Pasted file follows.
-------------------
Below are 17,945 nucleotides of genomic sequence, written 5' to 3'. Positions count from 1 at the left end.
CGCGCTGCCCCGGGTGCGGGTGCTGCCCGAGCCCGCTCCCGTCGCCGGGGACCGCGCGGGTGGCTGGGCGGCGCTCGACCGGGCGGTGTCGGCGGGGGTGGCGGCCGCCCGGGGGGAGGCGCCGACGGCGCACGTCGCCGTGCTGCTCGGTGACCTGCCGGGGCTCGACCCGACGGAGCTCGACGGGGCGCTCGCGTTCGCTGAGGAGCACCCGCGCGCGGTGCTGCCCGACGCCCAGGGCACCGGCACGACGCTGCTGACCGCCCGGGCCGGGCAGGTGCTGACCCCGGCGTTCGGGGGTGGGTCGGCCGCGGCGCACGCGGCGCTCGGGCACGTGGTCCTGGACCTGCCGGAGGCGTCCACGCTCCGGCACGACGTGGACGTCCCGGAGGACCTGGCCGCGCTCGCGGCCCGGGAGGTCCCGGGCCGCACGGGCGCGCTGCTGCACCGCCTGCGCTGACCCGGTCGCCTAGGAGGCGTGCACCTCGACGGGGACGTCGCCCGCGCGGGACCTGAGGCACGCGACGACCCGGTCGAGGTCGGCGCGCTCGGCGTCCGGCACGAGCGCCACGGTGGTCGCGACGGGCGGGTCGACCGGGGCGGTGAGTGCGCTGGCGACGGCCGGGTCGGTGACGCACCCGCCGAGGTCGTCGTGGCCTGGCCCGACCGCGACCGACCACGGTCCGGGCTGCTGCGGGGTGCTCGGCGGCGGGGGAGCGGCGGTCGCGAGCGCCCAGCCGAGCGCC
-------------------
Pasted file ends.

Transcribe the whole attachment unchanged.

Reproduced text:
Below are 17,945 nucleotides of genomic sequence, written 5' to 3'. Positions count from 1 at the left end.
CGCGCTGCCCCGGGTGCGGGTGCTGCCCGAGCCCGCTCCCGTCGCCGGGGACCGCGCGGGTGGCTGGGCGGCGCTCGACCGGGCGGTGTCGGCGGGGGTGGCGGCCGCCCGGGGGGAGGCGCCGACGGCGCACGTCGCCGTGCTGCTCGGTGACCTGCCGGGGCTCGACCCGACGGAGCTCGACGGGGCGCTCGCGTTCGCTGAGGAGCACCCGCGCGCGGTGCTGCCCGACGCCCAGGGCACCGGCACGACGCTGCTGACCGCCCGGGCCGGGCAGGTGCTGACCCCGGCGTTCGGGGGTGGGTCGGCCGCGGCGCACGCGGCGCTCGGGCACGTGGTCCTGGACCTGCCGGAGGCGTCCACGCTCCGGCACGACGTGGACGTCCCGGAGGACCTGGCCGCGCTCGCGGCCCGGGAGGTCCCGGGCCGCACGGGCGCGCTGCTGCACCGCCTGCGCTGACCCGGTCGCCTAGGAGGCGTGCACCTCGACGGGGACGTCGCCCGCGCGGGACCTGAGGCACGCGACGACCCGGTCGAGGTCGGCGCGCTCGGCGTCCGGCACGAGCGCCACGGTGGTCGCGACGGGCGGGTCGACCGGGGCGGTGAGTGCGCTGGCGACGGCCGGGTCGGTGACGCACCCGCCGAGGTCGTCGTGGCCTGGCCCGACCGCGACCGACCACGGTCCGGGCTGCTGCGGGGTGCTCGGCGGCGGGGGAGCGGCGGTCGCGAGCGCCCAGCCGAGCGCC